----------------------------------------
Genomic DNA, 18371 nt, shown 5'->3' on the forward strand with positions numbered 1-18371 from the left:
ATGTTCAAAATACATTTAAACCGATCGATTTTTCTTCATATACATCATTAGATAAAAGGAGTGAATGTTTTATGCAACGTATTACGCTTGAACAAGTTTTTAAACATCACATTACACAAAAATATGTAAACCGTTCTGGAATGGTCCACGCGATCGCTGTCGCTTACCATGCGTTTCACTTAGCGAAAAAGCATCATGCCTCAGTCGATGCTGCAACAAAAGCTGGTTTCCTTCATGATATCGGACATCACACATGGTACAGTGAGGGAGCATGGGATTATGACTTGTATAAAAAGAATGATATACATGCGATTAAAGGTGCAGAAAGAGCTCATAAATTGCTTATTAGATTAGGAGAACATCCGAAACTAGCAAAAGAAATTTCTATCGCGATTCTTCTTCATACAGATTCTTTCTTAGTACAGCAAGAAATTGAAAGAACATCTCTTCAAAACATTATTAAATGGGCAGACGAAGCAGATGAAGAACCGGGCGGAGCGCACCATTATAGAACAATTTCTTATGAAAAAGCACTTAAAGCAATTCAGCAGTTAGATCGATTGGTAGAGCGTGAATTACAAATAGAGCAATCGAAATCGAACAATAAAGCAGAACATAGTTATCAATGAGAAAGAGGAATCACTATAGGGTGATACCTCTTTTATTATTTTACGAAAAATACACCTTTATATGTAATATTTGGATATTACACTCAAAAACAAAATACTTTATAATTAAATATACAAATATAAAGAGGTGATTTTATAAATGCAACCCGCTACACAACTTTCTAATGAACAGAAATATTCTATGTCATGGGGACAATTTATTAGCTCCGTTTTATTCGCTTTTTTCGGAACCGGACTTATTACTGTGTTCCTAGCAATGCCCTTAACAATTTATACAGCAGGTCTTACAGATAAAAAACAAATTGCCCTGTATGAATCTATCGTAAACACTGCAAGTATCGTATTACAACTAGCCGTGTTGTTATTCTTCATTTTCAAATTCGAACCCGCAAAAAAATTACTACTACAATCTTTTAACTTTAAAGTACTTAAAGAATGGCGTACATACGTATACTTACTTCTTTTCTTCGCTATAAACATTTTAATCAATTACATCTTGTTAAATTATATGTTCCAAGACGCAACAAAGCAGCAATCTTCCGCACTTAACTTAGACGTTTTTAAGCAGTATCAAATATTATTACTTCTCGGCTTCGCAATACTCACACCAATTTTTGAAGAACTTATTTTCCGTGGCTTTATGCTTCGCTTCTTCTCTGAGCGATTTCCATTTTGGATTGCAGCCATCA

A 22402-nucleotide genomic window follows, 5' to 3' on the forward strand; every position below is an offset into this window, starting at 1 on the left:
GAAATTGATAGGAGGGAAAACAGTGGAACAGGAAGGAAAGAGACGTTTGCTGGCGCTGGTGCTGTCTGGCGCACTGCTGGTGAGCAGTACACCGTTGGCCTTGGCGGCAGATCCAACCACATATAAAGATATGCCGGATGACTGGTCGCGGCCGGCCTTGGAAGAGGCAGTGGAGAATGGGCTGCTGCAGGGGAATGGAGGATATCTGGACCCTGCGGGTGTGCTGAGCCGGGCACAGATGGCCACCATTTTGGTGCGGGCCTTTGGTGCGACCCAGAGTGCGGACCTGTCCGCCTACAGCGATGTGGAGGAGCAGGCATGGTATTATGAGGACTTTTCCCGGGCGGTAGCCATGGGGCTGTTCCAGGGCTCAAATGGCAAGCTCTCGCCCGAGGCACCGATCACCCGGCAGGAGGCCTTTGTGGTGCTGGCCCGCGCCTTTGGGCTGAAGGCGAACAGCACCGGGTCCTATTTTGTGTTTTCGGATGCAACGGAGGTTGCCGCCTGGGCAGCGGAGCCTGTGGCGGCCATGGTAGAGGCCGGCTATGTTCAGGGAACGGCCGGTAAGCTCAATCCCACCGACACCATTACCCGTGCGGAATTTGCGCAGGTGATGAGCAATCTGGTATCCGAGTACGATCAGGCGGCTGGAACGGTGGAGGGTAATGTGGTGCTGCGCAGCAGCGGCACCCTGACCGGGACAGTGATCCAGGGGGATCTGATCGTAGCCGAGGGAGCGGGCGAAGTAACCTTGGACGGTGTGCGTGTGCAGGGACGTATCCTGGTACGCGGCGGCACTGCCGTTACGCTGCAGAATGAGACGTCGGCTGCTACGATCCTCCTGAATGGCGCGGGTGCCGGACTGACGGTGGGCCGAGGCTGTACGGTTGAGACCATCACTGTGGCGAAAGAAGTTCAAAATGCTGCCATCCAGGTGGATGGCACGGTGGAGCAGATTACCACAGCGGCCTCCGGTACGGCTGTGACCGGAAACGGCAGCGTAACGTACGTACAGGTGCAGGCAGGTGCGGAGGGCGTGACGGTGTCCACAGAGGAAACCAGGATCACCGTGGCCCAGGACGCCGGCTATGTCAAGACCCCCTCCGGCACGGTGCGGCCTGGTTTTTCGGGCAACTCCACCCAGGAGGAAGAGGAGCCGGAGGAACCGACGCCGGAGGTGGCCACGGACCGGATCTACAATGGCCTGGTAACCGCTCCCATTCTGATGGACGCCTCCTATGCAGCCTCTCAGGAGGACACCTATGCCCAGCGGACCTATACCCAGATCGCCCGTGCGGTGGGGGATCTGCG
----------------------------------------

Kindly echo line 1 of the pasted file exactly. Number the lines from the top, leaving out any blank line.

Genomic DNA, 18371 nt, shown 5'->3' on the forward strand with positions numbered 1-18371 from the left: